I was talking with an old friend with whom I’ve had a very tough friendship. I define it as tough because we have learnt to grow together even when we were unsure about the need to stick together.
I met this friend on Facebook in 2012, I didn’t meet him physically until 2014. We had ups and downs, attempted a romance, had an employer-employee relationship (he employed me), quarrelled, reconciled, had a teacher-student relationship, you get the picture.
So, we are an unusual pair and we know it but we are friends constantly needing assurance of each other’s friendship. We do talk on many things and everything and we strayed into the discussion of faith, two nights ago.
Apart from being friends needing assurance of each other’s loyalty and attention, we are also humans needing constant assurance of our devotion to our faith and our beliefs. We are both Christians, my friend and I, and we talk a lot about God.
On the said day, I asked him to tell me something new; something I didn’t know. He simply said, “I’m losing my religion.”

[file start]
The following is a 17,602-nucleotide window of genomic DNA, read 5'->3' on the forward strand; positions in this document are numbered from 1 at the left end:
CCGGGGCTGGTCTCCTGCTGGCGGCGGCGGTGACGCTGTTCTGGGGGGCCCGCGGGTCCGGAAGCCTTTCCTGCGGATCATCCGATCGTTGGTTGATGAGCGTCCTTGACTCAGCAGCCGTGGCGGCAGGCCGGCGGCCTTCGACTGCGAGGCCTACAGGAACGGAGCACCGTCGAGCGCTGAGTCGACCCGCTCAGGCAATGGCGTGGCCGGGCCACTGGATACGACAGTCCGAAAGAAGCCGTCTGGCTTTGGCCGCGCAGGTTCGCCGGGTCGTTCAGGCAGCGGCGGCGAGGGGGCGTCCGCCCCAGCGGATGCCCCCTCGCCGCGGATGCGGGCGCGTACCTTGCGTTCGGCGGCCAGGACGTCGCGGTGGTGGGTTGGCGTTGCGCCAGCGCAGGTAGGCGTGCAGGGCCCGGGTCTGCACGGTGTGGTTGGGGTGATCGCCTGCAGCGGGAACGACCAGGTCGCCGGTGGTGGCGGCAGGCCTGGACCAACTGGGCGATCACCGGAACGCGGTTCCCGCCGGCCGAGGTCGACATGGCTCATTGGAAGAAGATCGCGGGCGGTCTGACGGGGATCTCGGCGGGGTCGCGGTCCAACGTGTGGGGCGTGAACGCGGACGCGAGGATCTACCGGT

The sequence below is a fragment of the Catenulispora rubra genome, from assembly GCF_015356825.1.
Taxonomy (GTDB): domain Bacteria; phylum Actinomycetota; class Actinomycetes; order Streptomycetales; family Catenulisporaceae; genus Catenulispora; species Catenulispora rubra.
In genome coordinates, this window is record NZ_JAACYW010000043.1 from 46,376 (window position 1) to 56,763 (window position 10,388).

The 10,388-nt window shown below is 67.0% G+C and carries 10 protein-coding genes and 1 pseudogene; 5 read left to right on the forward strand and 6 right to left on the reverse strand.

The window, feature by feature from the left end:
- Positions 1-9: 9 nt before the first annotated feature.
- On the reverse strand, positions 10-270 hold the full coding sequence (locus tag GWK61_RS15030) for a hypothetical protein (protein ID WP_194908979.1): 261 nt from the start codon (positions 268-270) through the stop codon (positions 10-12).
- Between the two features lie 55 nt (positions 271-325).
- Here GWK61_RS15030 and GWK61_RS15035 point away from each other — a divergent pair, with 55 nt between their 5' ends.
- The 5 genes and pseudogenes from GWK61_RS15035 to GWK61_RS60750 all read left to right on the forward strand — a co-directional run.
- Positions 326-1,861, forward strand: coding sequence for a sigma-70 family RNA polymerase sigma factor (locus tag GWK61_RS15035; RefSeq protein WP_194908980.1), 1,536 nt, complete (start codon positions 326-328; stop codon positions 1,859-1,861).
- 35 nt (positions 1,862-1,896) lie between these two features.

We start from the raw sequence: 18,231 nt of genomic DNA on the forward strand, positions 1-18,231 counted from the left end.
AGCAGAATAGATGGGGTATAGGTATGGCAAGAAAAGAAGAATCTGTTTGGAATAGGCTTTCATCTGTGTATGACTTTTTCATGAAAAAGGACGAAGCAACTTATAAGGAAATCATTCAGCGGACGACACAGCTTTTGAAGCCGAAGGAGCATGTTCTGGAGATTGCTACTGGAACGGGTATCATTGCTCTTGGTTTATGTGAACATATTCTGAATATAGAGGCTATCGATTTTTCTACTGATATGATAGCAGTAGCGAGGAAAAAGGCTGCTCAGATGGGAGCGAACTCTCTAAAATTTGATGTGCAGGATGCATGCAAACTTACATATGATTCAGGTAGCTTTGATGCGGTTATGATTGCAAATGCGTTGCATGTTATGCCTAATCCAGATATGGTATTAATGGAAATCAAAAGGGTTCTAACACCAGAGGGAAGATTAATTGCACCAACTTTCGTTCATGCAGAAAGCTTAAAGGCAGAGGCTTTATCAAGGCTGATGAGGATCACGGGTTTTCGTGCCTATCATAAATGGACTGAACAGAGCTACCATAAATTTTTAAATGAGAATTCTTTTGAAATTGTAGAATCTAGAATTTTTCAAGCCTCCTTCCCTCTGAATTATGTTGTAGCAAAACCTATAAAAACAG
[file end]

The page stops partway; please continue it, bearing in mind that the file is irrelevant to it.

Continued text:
I believed he said it so simply to provoke a reaction from me, but I surprised him, and maybe myself, by asking, just as simply, “What are you gaining?”
We talked long about the generally accepted ‘truths’ which are merely man’s interpretation of Biblical revelations or words. We talked about how our churches might be getting it all wrong when we try to interpret these words based on our own understanding of life, which is, at its best, limiting and fickle.
We both realized that true godly experience comes from a conscious walk with God and sometimes to live consciously is to question everything, while at other times we simply walk with faith. Either way, no one will get to heaven by default.
We both sounded like rebels, questioning what we have known all our lives and seeking answers. So I simply said, “We know Jesus and we know the Bible. We know they are the truth, and that if we stand on them, we are sure of our safety.”
Finally, he said, “Though I’m losing my religion, I am not losing my faith.”
I didn’t say it out, but I thought, “You lost your religion, but you found your faith.”
So, all faithfuls, ask questions, check the holy book, pray, ask, seek, knock, don’t just follow what you are told. We are called to taste. Taste for yourself and see that the Lord is good.
Until you taste, you will waver in your faith when the tempests rage.
Lose your religion, find your faith.
Taste and see that the Lord is good.
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